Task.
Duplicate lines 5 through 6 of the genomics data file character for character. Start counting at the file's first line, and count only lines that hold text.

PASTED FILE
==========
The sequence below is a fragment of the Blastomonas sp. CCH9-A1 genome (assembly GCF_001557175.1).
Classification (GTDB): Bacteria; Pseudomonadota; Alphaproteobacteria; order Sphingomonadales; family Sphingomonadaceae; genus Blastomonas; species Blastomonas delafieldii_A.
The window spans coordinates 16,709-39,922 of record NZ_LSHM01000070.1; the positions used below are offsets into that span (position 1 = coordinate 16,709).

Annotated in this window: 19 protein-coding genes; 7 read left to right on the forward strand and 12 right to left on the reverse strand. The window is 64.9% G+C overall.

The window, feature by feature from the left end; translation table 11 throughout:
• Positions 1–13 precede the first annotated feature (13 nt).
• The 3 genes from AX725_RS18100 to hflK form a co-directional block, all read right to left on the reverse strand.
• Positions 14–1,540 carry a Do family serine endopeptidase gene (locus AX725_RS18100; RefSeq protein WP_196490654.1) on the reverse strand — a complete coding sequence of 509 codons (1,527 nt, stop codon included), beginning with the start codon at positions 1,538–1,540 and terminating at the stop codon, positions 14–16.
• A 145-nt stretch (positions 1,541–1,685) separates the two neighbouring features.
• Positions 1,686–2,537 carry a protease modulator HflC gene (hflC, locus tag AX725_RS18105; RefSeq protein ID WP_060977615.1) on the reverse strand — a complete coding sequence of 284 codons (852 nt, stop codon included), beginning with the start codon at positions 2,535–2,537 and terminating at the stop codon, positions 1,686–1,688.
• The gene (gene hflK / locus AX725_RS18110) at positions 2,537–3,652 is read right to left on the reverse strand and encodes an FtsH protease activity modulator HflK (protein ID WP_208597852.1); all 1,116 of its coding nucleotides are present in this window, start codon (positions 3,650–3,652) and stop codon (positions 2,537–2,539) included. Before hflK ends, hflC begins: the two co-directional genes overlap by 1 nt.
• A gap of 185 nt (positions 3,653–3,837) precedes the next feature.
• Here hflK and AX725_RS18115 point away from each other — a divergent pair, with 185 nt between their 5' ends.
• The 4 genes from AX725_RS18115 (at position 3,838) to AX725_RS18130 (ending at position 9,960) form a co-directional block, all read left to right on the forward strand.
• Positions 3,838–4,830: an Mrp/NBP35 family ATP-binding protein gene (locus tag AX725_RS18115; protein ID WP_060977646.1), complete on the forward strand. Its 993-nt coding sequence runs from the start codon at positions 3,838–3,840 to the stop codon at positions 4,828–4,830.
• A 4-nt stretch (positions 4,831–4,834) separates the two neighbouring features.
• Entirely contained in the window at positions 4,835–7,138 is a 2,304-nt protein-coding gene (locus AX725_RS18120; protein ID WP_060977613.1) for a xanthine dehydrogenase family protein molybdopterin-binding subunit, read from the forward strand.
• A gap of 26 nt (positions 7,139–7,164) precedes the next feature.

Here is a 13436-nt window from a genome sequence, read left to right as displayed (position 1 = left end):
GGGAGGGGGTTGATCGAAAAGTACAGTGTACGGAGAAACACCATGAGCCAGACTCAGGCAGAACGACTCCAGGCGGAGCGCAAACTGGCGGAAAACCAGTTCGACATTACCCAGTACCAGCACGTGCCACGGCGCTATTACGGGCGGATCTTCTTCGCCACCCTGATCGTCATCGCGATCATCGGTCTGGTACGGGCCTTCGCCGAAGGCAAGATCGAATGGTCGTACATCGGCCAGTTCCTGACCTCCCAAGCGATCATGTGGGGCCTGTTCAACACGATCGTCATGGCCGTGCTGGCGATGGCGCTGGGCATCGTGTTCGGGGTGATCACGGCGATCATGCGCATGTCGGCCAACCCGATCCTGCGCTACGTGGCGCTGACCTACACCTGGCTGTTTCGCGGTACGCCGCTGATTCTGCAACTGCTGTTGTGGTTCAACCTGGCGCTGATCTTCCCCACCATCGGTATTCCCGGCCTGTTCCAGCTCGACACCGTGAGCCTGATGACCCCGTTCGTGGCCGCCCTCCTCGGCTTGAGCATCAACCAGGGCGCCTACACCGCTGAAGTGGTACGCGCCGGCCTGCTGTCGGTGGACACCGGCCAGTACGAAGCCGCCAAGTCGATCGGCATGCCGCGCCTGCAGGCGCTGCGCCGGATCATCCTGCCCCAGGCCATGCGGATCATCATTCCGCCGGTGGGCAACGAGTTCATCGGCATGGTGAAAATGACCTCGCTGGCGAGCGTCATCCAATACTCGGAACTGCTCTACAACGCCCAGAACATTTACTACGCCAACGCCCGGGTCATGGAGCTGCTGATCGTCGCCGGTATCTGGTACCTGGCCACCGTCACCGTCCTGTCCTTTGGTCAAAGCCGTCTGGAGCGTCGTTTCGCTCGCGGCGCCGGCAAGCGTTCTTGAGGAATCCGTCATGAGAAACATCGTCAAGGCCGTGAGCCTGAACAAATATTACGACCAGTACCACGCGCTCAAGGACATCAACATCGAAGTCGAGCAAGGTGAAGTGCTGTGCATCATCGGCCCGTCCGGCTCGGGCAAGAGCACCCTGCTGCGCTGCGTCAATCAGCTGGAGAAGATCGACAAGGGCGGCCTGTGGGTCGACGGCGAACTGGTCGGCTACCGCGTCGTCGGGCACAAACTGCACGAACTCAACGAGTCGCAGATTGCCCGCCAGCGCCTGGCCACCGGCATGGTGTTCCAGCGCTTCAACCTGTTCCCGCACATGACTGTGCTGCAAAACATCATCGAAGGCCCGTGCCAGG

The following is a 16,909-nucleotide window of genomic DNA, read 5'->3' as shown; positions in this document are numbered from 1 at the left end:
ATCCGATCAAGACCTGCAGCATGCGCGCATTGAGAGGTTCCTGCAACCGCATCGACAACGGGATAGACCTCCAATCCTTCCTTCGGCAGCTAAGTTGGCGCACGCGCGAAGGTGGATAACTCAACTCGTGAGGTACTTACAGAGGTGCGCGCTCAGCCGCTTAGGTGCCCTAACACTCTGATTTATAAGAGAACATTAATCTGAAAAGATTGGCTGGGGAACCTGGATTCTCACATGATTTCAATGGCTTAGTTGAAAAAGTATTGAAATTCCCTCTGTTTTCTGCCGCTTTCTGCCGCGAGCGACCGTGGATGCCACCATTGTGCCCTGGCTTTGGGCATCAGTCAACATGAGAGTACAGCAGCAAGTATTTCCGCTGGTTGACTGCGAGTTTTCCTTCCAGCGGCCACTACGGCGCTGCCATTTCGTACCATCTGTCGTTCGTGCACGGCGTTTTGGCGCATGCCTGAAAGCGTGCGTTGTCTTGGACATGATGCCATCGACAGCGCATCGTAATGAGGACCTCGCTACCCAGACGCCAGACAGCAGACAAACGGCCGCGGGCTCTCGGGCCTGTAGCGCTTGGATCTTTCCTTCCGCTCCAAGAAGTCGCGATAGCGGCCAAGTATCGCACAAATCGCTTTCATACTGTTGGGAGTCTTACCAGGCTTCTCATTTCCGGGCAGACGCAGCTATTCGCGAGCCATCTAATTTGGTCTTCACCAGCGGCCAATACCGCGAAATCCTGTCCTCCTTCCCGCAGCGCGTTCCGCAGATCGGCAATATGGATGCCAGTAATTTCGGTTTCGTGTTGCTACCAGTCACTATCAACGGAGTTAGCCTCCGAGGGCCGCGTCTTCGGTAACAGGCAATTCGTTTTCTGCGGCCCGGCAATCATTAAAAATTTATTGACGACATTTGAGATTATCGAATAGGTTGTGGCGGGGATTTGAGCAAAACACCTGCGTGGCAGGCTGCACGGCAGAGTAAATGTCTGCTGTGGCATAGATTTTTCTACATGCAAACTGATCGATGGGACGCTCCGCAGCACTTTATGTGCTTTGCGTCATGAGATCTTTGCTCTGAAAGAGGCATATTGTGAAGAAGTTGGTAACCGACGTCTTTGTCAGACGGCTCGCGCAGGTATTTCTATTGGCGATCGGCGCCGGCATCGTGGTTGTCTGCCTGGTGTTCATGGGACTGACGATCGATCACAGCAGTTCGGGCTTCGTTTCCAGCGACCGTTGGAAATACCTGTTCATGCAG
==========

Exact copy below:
The window, feature by feature from the left end; translation table 11 throughout:
• Positions 1–13 precede the first annotated feature (13 nt).